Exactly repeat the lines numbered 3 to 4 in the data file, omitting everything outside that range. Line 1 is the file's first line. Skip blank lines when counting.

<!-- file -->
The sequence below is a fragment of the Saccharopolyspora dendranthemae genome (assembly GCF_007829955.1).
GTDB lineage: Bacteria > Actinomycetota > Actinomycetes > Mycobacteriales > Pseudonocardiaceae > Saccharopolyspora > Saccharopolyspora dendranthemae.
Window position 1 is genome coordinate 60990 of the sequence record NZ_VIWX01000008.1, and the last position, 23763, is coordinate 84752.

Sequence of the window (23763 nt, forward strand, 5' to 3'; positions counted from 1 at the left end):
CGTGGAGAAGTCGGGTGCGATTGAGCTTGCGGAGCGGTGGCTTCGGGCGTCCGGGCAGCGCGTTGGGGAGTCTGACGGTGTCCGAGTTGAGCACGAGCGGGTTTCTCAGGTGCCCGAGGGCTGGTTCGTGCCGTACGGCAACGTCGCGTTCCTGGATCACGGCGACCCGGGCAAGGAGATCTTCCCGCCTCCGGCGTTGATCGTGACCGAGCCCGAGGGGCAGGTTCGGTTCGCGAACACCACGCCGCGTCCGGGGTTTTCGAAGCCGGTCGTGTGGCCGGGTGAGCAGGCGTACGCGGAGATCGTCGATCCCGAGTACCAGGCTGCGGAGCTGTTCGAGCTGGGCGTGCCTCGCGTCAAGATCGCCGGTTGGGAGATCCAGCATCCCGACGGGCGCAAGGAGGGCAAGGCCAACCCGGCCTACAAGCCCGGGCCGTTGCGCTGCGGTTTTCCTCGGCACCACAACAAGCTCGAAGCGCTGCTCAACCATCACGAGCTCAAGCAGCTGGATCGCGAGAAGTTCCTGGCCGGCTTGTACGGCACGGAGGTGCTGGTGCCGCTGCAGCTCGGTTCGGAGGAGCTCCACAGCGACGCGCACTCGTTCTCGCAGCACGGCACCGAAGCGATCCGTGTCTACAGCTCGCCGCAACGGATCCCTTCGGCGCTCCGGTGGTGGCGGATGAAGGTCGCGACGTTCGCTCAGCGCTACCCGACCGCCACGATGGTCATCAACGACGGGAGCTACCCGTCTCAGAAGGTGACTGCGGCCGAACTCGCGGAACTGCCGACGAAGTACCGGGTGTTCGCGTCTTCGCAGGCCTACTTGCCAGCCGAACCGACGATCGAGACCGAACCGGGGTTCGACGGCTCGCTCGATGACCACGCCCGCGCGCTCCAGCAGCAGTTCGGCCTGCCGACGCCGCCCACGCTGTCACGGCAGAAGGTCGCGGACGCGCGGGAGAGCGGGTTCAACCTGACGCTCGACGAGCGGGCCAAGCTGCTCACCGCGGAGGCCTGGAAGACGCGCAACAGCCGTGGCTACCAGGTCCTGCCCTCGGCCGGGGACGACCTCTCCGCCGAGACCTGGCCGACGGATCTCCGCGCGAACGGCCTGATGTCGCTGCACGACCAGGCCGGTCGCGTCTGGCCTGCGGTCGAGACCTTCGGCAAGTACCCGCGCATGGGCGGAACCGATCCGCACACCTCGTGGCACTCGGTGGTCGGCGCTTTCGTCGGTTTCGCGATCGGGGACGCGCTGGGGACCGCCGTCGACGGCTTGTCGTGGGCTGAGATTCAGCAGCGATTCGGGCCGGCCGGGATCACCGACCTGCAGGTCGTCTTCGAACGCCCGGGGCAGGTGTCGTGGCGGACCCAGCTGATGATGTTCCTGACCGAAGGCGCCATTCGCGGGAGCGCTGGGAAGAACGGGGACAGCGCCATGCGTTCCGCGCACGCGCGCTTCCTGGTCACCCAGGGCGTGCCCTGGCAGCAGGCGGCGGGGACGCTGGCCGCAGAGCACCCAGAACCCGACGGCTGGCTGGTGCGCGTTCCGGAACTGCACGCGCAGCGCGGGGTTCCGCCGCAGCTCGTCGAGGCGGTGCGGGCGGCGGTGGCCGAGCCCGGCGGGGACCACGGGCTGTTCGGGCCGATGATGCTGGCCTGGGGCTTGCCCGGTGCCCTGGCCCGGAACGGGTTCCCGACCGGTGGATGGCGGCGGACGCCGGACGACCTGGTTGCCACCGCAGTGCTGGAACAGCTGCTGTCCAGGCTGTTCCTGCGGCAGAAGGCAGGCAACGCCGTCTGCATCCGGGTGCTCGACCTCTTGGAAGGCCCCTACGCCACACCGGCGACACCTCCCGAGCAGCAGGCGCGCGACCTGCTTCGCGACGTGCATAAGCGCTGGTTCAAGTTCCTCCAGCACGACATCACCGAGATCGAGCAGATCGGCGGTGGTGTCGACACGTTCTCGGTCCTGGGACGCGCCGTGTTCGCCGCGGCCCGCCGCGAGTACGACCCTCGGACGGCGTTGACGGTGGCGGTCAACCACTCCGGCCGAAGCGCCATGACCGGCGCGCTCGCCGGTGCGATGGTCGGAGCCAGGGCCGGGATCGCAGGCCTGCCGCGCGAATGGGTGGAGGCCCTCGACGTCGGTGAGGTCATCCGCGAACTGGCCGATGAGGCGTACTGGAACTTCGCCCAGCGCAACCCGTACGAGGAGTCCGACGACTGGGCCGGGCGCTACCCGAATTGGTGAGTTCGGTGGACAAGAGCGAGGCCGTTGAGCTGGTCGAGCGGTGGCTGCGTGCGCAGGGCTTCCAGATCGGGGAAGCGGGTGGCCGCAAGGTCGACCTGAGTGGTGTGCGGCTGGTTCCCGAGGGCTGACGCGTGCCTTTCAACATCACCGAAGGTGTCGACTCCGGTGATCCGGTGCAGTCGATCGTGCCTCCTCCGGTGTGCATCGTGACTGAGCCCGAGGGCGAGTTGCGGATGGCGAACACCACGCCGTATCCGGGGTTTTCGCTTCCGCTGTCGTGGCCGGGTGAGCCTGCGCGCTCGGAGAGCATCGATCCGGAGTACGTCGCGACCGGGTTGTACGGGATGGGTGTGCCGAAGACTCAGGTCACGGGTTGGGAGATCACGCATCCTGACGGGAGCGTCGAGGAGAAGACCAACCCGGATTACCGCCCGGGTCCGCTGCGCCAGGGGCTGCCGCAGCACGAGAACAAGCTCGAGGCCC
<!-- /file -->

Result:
Window position 1 is genome coordinate 60990 of the sequence record NZ_VIWX01000008.1, and the last position, 23763, is coordinate 84752.

Sequence of the window (23763 nt, forward strand, 5' to 3'; positions counted from 1 at the left end):